According to Barna in Revolution, a new group of Revolutionaries is changing the landscape of Christianity in America. “They are not willing to play religious games and aren’t interested in being part of a religious community that is not intentionally and aggressively advancing God’s Kingdom.” This group is faithfully serving God, but many of them are giving up on congregational expressions of church. Barna describes the trend and its implications. This book is excellent for leaders in traditional churches who are trying to figure out why the old model seems to be losing effectiveness. It’s also helpful for those whose initial reaction is to chide this group as being unfaithful. Every church and seminary leader needs to recognize and understand the trends outlined in this book. Barna includes some suggestions on how a local church can appropriately respond to the Revolution. It’s also useful in thinking about fresh expressions of Church. One size no longer fits all, if it ever did. Barna is careful to distinguish between the capital C Church (Church universal) and the small c church (its congregational expression). “The Revolution is designed to advance the Church and to redefine the church.” The Bible, Barna writes, never describes “church” the way we have configured it. There are other options beside the congregational model. “Now it’s virtually impossible to craft a ‘typical’ spiritual pattern, especially among people under the age of forty.” The real issue for many clergy is that the Revolution is potentially career-threatening. “A declining number of professional clergy will receive a livable salary from their churches…To some, this will sound like the Great Fall of the Church. To Revolutionaries, it will be the Great Reawakening of the Church.” It will be disruptive, but Barna hopes it will be “a new day in which the Church can truly be the Church – different from what we know today, but more responsive to and reflective of God.” For many of us, it’s not exactly news. If you fall in this category, this book might help you explain what’s happening to others. It will especially help those who question the commitment of those who are abandoning the congregational church. Some small quibbles:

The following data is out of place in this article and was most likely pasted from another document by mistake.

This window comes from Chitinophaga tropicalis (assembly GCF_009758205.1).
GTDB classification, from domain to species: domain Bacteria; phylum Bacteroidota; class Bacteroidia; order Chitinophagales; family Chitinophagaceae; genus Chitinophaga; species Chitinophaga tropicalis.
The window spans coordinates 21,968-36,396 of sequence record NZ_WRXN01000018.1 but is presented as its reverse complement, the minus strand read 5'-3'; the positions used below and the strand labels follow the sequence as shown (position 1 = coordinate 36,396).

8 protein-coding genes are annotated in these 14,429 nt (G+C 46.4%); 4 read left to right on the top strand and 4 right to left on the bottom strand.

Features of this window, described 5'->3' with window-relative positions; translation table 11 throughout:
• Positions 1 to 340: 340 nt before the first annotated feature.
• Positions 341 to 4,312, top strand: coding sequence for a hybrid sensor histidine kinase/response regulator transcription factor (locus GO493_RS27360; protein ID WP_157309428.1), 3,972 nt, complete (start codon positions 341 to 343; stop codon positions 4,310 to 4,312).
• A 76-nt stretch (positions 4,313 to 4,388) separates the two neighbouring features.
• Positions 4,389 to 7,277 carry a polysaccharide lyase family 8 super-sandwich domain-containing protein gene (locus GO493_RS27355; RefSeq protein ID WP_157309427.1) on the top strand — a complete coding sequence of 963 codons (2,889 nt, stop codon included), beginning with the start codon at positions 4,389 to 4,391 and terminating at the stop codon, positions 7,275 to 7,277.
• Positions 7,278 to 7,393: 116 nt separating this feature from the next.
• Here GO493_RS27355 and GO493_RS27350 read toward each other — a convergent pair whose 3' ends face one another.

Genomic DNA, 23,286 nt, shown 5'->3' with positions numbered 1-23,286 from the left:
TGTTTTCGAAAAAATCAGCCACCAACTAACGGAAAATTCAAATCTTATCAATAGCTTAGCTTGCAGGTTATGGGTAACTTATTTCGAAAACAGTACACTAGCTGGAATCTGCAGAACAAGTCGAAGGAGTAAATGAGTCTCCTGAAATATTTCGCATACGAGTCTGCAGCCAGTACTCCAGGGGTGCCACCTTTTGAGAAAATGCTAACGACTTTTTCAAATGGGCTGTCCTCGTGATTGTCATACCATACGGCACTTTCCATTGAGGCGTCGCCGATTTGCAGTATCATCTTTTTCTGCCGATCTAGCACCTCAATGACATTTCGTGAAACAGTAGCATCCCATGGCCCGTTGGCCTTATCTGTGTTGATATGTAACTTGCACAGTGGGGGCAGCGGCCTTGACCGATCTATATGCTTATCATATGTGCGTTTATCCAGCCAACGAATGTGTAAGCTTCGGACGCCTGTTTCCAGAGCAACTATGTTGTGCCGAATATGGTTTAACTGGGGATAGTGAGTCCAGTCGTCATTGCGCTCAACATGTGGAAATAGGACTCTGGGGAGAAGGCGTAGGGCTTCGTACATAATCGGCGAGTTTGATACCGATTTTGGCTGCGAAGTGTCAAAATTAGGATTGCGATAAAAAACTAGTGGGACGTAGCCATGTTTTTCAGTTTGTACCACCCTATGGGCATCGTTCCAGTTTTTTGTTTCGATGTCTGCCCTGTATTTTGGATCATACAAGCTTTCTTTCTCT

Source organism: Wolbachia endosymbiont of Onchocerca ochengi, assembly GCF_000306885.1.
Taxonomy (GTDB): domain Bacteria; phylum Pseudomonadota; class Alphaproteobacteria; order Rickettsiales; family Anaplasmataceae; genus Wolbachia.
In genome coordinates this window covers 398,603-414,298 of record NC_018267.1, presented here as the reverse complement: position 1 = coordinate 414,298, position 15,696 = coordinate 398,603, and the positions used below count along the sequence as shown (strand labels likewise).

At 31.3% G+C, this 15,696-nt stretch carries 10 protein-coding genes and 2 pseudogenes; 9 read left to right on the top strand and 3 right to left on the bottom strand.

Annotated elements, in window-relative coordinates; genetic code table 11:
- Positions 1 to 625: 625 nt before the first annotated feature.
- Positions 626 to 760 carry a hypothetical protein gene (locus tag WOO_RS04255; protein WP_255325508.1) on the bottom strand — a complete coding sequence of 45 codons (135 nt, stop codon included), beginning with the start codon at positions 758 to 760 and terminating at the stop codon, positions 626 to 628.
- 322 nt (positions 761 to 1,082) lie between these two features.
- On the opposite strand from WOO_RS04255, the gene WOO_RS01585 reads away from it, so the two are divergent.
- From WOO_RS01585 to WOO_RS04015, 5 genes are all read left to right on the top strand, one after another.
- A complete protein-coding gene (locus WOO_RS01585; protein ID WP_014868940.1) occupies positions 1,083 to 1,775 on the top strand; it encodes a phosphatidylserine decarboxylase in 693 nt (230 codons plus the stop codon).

• I wish this book had given more statistical data for what Barna calls the Revolution. No doubt Barna has it; it’s almost like a chapter was left out.
  • It’s sometimes hard to understand what Barna means by a Revolutionary. Although Barna says you can be a Revolutionary and remain within traditional church structures, this isn’t always clear in the book.
  • Barna doesn’t reference a lot of other material out there, such as A Churchless Faith by Alan Jamieson.
  • It’s predominantly American. I’m from Canada, and I wish he had taken a more global view, since what he’s describing is arguably more pronounced here and in Europe.
  • Barna also needs to reflect on the dangers of being Revolutionary. One of them is being reactive and dismissing what God may be doing in traditional church structures.

That being said, this book is a good introduction to a growing trend, and comes from a respected voice in American evangelicalism. As Barna says, we don’t have to like what’s happening, but we can’t afford to ignore it.

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Darryl Dash

Darryl Dash

I'm a grateful husband, father, oupa, and pastor of Grace Fellowship Church Don Mills. I love learning, writing, and encouraging. I'm on a lifelong quest to become a humble, gracious old man.
Toronto, Canada